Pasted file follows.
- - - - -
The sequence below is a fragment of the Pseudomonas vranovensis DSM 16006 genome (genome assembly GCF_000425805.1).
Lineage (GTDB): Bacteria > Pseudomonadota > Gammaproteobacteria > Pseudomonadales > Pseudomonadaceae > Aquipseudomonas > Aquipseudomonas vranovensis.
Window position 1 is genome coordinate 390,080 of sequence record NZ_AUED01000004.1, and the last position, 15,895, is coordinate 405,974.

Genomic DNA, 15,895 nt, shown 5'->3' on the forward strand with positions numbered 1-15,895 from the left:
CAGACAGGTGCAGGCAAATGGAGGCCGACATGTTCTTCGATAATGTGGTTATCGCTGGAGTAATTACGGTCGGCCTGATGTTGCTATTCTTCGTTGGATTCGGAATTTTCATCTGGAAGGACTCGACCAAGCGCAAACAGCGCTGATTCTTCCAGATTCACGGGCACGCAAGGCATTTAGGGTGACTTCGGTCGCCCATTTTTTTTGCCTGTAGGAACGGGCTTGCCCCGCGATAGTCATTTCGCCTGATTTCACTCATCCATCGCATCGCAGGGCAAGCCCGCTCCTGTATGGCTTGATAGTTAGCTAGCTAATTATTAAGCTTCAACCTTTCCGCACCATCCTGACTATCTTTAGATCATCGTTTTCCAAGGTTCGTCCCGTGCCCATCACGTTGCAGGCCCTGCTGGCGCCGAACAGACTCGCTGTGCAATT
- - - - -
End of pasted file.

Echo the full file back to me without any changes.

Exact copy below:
The sequence below is a fragment of the Pseudomonas vranovensis DSM 16006 genome (genome assembly GCF_000425805.1).
Lineage (GTDB): Bacteria > Pseudomonadota > Gammaproteobacteria > Pseudomonadales > Pseudomonadaceae > Aquipseudomonas > Aquipseudomonas vranovensis.
Window position 1 is genome coordinate 390,080 of sequence record NZ_AUED01000004.1, and the last position, 15,895, is coordinate 405,974.

Genomic DNA, 15,895 nt, shown 5'->3' on the forward strand with positions numbered 1-15,895 from the left:
CAGACAGGTGCAGGCAAATGGAGGCCGACATGTTCTTCGATAATGTGGTTATCGCTGGAGTAATTACGGTCGGCCTGATGTTGCTATTCTTCGTTGGATTCGGAATTTTCATCTGGAAGGACTCGACCAAGCGCAAACAGCGCTGATTCTTCCAGATTCACGGGCACGCAAGGCATTTAGGGTGACTTCGGTCGCCCATTTTTTTTGCCTGTAGGAACGGGCTTGCCCCGCGATAGTCATTTCGCCTGATTTCACTCATCCATCGCATCGCAGGGCAAGCCCGCTCCTGTATGGCTTGATAGTTAGCTAGCTAATTATTAAGCTTCAACCTTTCCGCACCATCCTGACTATCTTTAGATCATCGTTTTCCAAGGTTCGTCCCGTGCCCATCACGTTGCAGGCCCTGCTGGCGCCGAACAGACTCGCTGTGCAATT